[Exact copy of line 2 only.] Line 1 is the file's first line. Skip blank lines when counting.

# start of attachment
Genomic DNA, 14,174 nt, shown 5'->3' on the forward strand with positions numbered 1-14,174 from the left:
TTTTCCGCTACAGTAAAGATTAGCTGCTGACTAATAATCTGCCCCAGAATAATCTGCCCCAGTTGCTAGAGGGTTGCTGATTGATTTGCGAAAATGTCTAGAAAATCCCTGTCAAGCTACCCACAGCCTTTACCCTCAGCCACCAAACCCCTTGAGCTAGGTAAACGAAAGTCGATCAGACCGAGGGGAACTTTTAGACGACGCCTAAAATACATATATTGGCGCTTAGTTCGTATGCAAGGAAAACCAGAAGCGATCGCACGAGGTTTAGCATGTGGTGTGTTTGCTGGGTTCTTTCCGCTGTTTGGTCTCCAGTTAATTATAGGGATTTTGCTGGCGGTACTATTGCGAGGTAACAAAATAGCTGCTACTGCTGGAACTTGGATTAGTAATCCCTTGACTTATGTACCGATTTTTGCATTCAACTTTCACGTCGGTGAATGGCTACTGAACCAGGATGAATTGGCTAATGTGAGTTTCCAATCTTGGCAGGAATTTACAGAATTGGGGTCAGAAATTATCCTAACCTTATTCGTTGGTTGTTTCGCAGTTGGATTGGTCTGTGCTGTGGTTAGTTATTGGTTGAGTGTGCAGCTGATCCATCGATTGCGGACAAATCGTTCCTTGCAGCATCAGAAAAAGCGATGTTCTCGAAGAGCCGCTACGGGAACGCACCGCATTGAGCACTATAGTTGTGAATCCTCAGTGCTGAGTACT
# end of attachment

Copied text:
TTTTCCGCTACAGTAAAGATTAGCTGCTGACTAATAATCTGCCCCAGAATAATCTGCCCCAGTTGCTAGAGGGTTGCTGATTGATTTGCGAAAATGTCTAGAAAATCCCTGTCAAGCTACCCACAGCCTTTACCCTCAGCCACCAAACCCCTTGAGCTAGGTAAACGAAAGTCGATCAGACCGAGGGGAACTTTTAGACGACGCCTAAAATACATATATTGGCGCTTAGTTCGTATGCAAGGAAAACCAGAAGCGATCGCACGAGGTTTAGCATGTGGTGTGTTTGCTGGGTTCTTTCCGCTGTTTGGTCTCCAGTTAATTATAGGGATTTTGCTGGCGGTACTATTGCGAGGTAACAAAATAGCTGCTACTGCTGGAACTTGGATTAGTAATCCCTTGACTTATGTACCGATTTTTGCATTCAACTTTCACGTCGGTGAATGGCTACTGAACCAGGATGAATTGGCTAATGTGAGTTTCCAATCTTGGCAGGAATTTACAGAATTGGGGTCAGAAATTATCCTAACCTTATTCGTTGGTTGTTTCGCAGTTGGATTGGTCTGTGCTGTGGTTAGTTATTGGTTGAGTGTGCAGCTGATCCATCGATTGCGGACAAATCGTTCCTTGCAGCATCAGAAAAAGCGATGTTCTCGAAGAGCCGCTACGGGAACGCACCGCATTGAGCACTATAGTTGTGAATCCTCAGTGCTGAGTACT